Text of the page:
Slovak 2004 Prospects: Boris Valabik

By jes-golbez-ursulak

For a tiny country, Slovakia has produced some big defenseman in the past few years – Zdeno Chara, Kristian Kudroc, Branislav Mezei, Richard Stehlik, and Ivan Majesky. At 6’6” and 210, Boris Valabik is the latest ‘redwood’ to come from the forests of Slovakia and stand above the crowd in North American hockey.


Coming into this season, Valabik was not on many scouts’ lists as a top prospect. The Nitra-born prospect was considered a ‘project’ at best, and projected as just the fourth best Slovakian defensive prospect at best behind Andrej Meszaros, Michal Sersen, and Andrej Sekera. Valabik was drafted just 50th in the CHL Import Draft, and there were concerns about his apparent lack of skating ability and skill.

Much like Zdeno Chara’s WHL days in Prince George, Valabik’s early days in the OHL were quite a spectacle. Fans and scouts regarded these two defensemen as more of a circus attraction than serious NHL prospects. Take two very large defensemen, add the skating ability of a new-born giraffe trying to walk for the first time, and add a few thundering bodychecks and a willingness to drop the gloves, and you get players that fans love to watch, but many scouts look upon with disdain and bewilderment.

Valabik has quickly won over fans and scouts with his feisty style of defensive hockey and his quick and steady development and adjustment to North American hockey. His performance at the CHL Top Prospects Game (a goal and some good hits) got numerous favorable reviews, and now Big Boris has pushed himself into top prospect status and is in a legitimate race with Michal Sersen and Andrej Meszaros as the top Slovak-born prospect heading into 2004. He was ranked 13th among North American skaters in the CSB mid-term rankings.


Valabik’s first days in the OHL exposed obvious weaknesses that he had to improve upon. As is usual for such a big boy, his first-step acceleration and quickness were awkward and slow. He hasn’t fully grown into his body, and quicker forwards have been giving him trouble down low and on the rush. Although confident with the puck, he was not used to the pace of the Canadian game and had to adjust to receiving and dishing the puck much quicker than back in Slovakia. As is standard with big European defensemen,
To his credit, Valabik has been a quick learner in his short time with the OHL Kitchener Rangers. He has learned to use his large wingspan and long reach to his advantage on the defensive end while his skating has improved with continued practice. He defends his own net with incredible zeal, and if he was a student of the Derian Hatcher school of defense, he would get straight A’s for his nasty and liberal stickwork and his penchant for making life miserable for opposing forwards. His temper is almost a detriment at times as Valabik is a bit too eager to drop the gloves, but better to be too eager and rambunctious than hard to coach.


Unlike quite a few other tall Slovaks such as Peter Polcik, Vladimir Kutny, and Vladislav Balaz, Boris Valabik has fit into the OHL game very well. While his finesse-oriented countrymen could never adapt well to the CHL, Valabik seems more at home in the North American style of game than he was back in Slovakia.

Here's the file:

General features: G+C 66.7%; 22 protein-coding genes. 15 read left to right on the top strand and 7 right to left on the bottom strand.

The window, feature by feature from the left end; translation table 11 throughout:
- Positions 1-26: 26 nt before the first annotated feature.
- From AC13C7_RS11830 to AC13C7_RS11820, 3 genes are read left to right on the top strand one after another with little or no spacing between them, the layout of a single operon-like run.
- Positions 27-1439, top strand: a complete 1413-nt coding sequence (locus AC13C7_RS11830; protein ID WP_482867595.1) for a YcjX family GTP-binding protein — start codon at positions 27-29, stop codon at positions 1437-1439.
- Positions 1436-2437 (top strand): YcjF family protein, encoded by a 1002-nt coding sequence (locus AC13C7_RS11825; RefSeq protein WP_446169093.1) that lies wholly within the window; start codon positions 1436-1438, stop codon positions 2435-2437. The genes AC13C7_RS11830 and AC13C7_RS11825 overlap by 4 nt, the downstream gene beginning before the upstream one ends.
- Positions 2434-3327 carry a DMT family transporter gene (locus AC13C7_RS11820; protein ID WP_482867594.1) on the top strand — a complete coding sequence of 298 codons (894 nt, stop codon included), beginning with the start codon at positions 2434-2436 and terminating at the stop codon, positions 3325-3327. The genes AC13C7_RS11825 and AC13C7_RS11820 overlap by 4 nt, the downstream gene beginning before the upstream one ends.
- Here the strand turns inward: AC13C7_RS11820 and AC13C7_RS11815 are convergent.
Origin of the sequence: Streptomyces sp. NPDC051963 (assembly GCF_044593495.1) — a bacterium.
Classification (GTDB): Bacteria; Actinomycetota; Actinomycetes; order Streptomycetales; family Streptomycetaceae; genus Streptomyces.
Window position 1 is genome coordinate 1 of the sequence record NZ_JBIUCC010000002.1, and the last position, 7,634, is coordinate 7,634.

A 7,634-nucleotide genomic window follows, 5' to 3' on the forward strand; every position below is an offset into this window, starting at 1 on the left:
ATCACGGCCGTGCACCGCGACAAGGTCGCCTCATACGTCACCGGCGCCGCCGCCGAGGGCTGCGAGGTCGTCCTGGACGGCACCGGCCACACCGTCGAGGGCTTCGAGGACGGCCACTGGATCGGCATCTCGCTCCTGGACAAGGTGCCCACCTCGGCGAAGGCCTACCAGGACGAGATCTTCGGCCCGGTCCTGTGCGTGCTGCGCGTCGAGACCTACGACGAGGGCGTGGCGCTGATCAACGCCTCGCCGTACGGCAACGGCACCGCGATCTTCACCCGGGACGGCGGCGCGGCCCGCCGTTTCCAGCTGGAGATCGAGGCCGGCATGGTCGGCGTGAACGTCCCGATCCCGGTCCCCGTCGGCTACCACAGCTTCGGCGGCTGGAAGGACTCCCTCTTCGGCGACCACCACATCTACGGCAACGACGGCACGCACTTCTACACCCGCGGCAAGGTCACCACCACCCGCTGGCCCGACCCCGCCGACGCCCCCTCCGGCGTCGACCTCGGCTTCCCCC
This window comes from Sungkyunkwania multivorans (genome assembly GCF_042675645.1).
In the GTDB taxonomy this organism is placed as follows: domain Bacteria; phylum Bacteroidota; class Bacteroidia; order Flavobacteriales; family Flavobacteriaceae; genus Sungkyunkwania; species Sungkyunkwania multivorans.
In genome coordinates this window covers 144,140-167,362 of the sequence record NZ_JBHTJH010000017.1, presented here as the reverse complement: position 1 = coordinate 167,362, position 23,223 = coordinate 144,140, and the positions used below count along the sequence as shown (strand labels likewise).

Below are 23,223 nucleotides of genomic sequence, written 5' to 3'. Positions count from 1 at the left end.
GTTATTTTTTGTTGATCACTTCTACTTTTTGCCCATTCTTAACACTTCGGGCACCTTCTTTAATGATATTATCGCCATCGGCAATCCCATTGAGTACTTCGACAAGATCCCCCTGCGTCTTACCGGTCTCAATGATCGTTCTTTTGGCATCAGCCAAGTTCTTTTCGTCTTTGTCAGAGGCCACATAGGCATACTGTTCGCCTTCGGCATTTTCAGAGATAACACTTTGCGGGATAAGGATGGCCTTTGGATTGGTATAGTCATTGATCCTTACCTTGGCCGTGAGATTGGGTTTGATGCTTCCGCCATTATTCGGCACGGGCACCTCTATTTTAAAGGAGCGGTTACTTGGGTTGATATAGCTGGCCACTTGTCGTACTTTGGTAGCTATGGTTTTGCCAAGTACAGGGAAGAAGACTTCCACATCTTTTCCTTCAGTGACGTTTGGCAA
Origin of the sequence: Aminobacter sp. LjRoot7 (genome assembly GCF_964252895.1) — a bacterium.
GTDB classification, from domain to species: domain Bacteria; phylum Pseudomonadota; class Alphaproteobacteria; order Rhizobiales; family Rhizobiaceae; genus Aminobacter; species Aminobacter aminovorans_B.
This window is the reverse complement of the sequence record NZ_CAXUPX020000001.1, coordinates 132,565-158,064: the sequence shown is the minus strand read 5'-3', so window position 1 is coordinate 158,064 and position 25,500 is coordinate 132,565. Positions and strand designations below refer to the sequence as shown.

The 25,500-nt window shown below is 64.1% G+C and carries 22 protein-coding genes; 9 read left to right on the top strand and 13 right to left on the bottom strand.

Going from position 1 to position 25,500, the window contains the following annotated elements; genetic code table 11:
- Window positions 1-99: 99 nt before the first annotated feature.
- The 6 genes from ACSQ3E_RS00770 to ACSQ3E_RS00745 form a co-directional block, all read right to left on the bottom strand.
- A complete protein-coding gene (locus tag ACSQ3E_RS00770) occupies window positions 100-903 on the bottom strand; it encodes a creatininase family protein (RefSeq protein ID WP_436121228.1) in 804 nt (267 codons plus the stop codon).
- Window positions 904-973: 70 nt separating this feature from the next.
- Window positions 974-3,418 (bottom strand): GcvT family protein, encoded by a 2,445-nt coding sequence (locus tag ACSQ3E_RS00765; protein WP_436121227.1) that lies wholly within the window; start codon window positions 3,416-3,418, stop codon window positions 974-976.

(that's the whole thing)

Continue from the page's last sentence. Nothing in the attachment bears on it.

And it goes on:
The smaller rinks help reduce the negative effects of Valabik’s lack of first step quickness, and he can fight to his heart’s content without earning an automatic ejection. His enormous PIM total (239 in 58 games) has him challenging for the OHL in that category.

Offensively, Valabik is not nearly as talented as fellow Nitran, Branislav Mezei, nor fellow 2004 draftees-to-be Andrej Meszaros and Michal Sersen. Valabik has a hard slapshot, but takes too much time in getting it off; not to mention his lack of accuracy. He does, however, carry the puck with confidence, and is capable of making crisp and accurate first passes. His European training with Nitra shines through as Valabik is not a complete ogre in regards to his stickhandling skills.

If Valabik can continue to improve and gain confidence in his puckhandling skills, he will not be a detriment to any transition game. His offensive upside is more Ivan Majesky than Zdeno Chara, and Valabik will likely not see any chunk of power play time at higher levels.

Skating-wise, Valabik does lack that initial first-step quickness, but makes up for it with a powerful skating stride. Valabik covers a lot of ground in just a few strides, and doesn’t get too slowed down when carrying the puck.

Along with his quickness, Valabik will have to continue to adjust to the quicker pace of the North American game and improve the speed of his decision-making skills. Once he applies himself, he is quite a force and can win most any battle.


Valabik has already shown glimpses of his talent at the recent CHL Top Prospects game, and his performances in the OHL playoffs and especially the upcoming Under-18 WJC will obviously have a big effect on his ranking.

As it stands right now, Valabik has leapfrogged over Michal Sersen and Andrej Sekera and will fight with Meszaros directly for the honor of being the first Slovak chosen on draft day.

Although Meszaros possesses skills that Valabik could only dream of having, his size, strength, and his quick adaptation to the North American game will work in his favor. If NHL scouts think Valabik will make a more credible NHL defenseman than Meszaros, then Boris may find himself winning this little race, and possibly being picked in the first round.